$80 million mansions, oceanfront views, and secret tunnels to the beach: Inside one of America’s most expensive zip codes

Manalapan is a small slip of a town in South Florida with just over 400 year-round residents, around 70 lots, and not much else. Most people, even some who live in nearby Miami, have never heard of it.

But among those in the know—including Billy Joel and Tony Robbins—interest in moving to Manalapan has skyrocketed since the COVID-19 pandemic, local realtors and residents say. Unlike those moving to other parts of Florida, though, new Manalapan residents are much more likely to be billionaires, thanks to the town’s expansive oceanfront estates, relative privacy, and outsized listing prices.

Estates are currently listed for up to $80 million with a median price of $16.8 million, but the typical home value was around $4.3 million in April, according to Zillow, making Manalapan one of the most expensive places to live in the country.

“Much of that has to do with the migration of people moving to Florida for tax reasons—many have brought their businesses here,” says Nick Malinosky, a realtor with the Exclusive Group at Douglas Elliman.

For the price, buyers get what resident and former Manalapan mayor Stewart Satter calls “a magical little oasis.” The estates are situated between the Atlantic Ocean and the Intracoastal Waterway, with generous lot sizes and a quiet that draws away residents from nearby Palm Beach. The town, notes Malinosky, is “in the middle of a ton of action”—near not only Palm Beach but also Delray and Boca Raton. And it boasts its own police and fire departments.

“The police department knows every resident,” says Robert Burrage, a local builder who’s worked in the area for 17 years. “If your gate gets left open after dark, the police call to make sure everything is okay. It’s a very wealthy but quaint place.”

Daniel Petroni Courtesy of The Exclusive Group

Though it’s easy to travel to nearby cities for restaurants, shopping, and nightlife, Manalapan itself is tucked away from the hustle and bustle of the Miami area. And that privacy has made it attractive to residents looking for a slower pace and less traffic, including billionaire Oracle cofounder Larry Ellison, who recently dropped a staggering $173 million to purchase a Manalapan estate—the largest residential sale in the state’s history. The property features 33 bedrooms, 34 bathrooms, a guest house, two cottages, a bird sanctuary, tennis courts, a PGA-standard golf course, and multiple tunnels under the road to connect the two parts of the property.

Tunnels are a big feature of life in Manalapan: Many residents have built them under State Road A1A, which bisects much of the town. The tunnels—painted with murals, or acting as art galleries, in some cases—connect the homes to the ocean, making it easier to get from one part of the estate to the other. (They are not without controversy, as building them requires shutting down the public road for days at a time.) “People flip when you say you have a tunnel,” says Satter.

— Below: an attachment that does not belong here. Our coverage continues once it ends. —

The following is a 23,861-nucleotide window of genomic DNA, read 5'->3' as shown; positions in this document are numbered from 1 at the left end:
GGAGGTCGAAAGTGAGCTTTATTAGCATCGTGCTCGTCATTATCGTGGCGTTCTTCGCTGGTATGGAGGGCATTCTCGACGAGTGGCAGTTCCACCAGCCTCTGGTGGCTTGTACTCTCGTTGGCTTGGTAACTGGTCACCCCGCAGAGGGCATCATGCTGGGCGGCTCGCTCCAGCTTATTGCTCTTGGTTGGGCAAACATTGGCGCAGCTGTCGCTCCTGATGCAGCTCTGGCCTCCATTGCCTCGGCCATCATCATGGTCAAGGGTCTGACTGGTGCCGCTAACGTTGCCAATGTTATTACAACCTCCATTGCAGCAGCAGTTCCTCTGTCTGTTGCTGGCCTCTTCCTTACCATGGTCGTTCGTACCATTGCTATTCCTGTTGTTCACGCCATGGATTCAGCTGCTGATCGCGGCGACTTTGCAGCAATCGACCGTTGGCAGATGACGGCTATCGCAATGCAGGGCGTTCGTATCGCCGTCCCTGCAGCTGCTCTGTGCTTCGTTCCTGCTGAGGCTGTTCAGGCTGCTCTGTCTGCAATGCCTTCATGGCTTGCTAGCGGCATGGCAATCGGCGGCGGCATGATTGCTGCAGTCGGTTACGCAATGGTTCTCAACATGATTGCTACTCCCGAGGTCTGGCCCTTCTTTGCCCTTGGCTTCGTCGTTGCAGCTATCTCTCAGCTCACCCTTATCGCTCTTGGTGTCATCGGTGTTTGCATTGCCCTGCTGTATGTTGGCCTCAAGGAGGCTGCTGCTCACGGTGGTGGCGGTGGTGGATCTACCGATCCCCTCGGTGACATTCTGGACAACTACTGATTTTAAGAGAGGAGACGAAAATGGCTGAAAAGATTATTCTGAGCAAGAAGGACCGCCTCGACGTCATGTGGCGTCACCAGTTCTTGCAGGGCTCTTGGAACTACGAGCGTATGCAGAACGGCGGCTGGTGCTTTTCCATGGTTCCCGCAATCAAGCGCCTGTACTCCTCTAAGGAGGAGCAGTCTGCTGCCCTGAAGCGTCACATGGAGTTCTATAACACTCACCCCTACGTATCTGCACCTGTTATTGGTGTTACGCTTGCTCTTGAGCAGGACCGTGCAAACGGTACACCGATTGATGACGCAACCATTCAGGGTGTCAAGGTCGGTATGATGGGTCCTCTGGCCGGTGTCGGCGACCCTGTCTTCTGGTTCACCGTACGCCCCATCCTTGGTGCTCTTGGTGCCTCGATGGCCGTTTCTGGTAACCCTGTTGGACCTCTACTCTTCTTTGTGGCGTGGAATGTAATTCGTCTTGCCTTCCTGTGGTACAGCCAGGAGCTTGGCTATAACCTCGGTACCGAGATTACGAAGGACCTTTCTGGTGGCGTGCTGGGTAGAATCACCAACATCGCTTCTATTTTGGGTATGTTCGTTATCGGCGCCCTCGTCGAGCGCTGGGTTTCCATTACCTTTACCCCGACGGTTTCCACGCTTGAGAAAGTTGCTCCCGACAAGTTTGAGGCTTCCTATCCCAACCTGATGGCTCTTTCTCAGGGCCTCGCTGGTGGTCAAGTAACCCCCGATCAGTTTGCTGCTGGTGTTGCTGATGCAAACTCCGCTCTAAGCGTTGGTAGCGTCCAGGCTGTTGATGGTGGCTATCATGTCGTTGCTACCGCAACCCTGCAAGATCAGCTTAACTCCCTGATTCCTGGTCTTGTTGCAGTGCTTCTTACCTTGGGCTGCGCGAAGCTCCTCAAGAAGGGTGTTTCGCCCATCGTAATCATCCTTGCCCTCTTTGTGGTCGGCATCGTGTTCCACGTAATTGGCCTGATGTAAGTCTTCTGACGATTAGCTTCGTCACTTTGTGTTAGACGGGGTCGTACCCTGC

Another draw of Manalapan is, of course, its natural beauty. Many properties boast private docks to launch boats, and residents enjoy secluded beaches, where sea turtles nest and manatees swim. Homes are either situated on the oceanfront, with access to the Intracoastal Waterway, or vice versa. Those with homes not directly on the ocean are allowed to build 1,500-square foot beach homes to make up for it.

“You get the best of both worlds—it’s super unique,” adds Malinosky.

1120 S Ocean Blvd (5)

Daniel Petroni Courtesy of The Exclusive Group

Satter’s experience in the area exemplifies how much the area has changed over the past few years. In 2004, the investor bought four properties in Manalapan for around $20 million total. He sold a single lot for $40 million in early 2022. Earlier this year, he purchased a 1989 mansion for $28 million, which he plans to tear down and rebuild into something more modern (perhaps with a pickleball court).

Rebuilding is common in Manalapan, and another draw for wealthy residents who don’t like to hear the word “no.” Burrage says the town is much more open to different architectural styles than other nearby enclaves of the ultra-wealthy.

“Manalapan is open to the homes that people want to create,” Burrage says. “I’ve seen very little pushback.”

And of course, Florida’s lack of state income tax is the cherry on top, says Satter, who resigned as mayor after the passage of a new financial disclosure law in the state.

“People are saying, I’ve had enough of the weather, the high tax, my kids are grown up,” he says of deciding to move south. “It’s an absolutely beautiful little community. It’s special.”

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